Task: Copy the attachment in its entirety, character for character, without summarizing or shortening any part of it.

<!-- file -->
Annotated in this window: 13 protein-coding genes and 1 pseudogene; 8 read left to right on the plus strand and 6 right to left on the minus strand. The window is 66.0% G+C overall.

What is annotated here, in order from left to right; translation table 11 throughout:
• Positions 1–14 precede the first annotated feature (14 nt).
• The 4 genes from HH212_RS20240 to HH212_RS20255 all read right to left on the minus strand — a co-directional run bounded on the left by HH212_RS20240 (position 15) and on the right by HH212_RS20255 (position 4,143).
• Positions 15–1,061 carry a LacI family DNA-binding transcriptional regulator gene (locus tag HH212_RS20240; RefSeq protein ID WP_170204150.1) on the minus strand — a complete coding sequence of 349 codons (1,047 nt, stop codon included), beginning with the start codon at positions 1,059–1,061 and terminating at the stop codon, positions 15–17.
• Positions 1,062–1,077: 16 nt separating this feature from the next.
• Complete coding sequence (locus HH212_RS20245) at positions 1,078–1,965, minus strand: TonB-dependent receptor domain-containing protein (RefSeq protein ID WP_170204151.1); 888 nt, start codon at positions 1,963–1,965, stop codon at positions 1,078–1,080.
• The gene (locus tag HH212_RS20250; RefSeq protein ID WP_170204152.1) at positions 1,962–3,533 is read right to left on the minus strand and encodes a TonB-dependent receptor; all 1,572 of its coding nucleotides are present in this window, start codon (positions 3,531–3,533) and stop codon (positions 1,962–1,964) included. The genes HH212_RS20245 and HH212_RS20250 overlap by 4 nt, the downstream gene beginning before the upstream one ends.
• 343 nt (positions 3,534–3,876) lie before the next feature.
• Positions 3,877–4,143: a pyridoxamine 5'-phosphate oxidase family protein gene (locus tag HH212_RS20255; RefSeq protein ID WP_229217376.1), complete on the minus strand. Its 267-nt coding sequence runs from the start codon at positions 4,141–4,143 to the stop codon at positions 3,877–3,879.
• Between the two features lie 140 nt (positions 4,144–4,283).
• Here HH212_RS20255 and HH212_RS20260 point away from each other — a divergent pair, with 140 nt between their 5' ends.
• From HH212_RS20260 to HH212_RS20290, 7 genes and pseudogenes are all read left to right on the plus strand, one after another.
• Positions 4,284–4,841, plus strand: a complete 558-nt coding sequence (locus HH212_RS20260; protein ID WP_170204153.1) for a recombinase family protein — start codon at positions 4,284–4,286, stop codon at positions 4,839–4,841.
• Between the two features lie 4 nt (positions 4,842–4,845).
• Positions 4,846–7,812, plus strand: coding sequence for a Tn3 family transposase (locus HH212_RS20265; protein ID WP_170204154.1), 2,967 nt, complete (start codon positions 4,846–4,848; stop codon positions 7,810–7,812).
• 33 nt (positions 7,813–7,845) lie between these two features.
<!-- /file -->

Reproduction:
Annotated in this window: 13 protein-coding genes and 1 pseudogene; 8 read left to right on the plus strand and 6 right to left on the minus strand. The window is 66.0% G+C overall.

What is annotated here, in order from left to right; translation table 11 throughout:
• Positions 1–14 precede the first annotated feature (14 nt).
• The 4 genes from HH212_RS20240 to HH212_RS20255 all read right to left on the minus strand — a co-directional run bounded on the left by HH212_RS20240 (position 15) and on the right by HH212_RS20255 (position 4,143).
• Positions 15–1,061 carry a LacI family DNA-binding transcriptional regulator gene (locus tag HH212_RS20240; RefSeq protein ID WP_170204150.1) on the minus strand — a complete coding sequence of 349 codons (1,047 nt, stop codon included), beginning with the start codon at positions 1,059–1,061 and terminating at the stop codon, positions 15–17.
• Positions 1,062–1,077: 16 nt separating this feature from the next.
• Complete coding sequence (locus HH212_RS20245) at positions 1,078–1,965, minus strand: TonB-dependent receptor domain-containing protein (RefSeq protein ID WP_170204151.1); 888 nt, start codon at positions 1,963–1,965, stop codon at positions 1,078–1,080.
• The gene (locus tag HH212_RS20250; RefSeq protein ID WP_170204152.1) at positions 1,962–3,533 is read right to left on the minus strand and encodes a TonB-dependent receptor; all 1,572 of its coding nucleotides are present in this window, start codon (positions 3,531–3,533) and stop codon (positions 1,962–1,964) included. The genes HH212_RS20245 and HH212_RS20250 overlap by 4 nt, the downstream gene beginning before the upstream one ends.
• 343 nt (positions 3,534–3,876) lie before the next feature.
• Positions 3,877–4,143: a pyridoxamine 5'-phosphate oxidase family protein gene (locus tag HH212_RS20255; RefSeq protein ID WP_229217376.1), complete on the minus strand. Its 267-nt coding sequence runs from the start codon at positions 4,141–4,143 to the stop codon at positions 3,877–3,879.
• Between the two features lie 140 nt (positions 4,144–4,283).
• Here HH212_RS20255 and HH212_RS20260 point away from each other — a divergent pair, with 140 nt between their 5' ends.
• From HH212_RS20260 to HH212_RS20290, 7 genes and pseudogenes are all read left to right on the plus strand, one after another.
• Positions 4,284–4,841, plus strand: a complete 558-nt coding sequence (locus HH212_RS20260; protein ID WP_170204153.1) for a recombinase family protein — start codon at positions 4,284–4,286, stop codon at positions 4,839–4,841.
• Between the two features lie 4 nt (positions 4,842–4,845).
• Positions 4,846–7,812, plus strand: coding sequence for a Tn3 family transposase (locus HH212_RS20265; protein ID WP_170204154.1), 2,967 nt, complete (start codon positions 4,846–4,848; stop codon positions 7,810–7,812).
• 33 nt (positions 7,813–7,845) lie between these two features.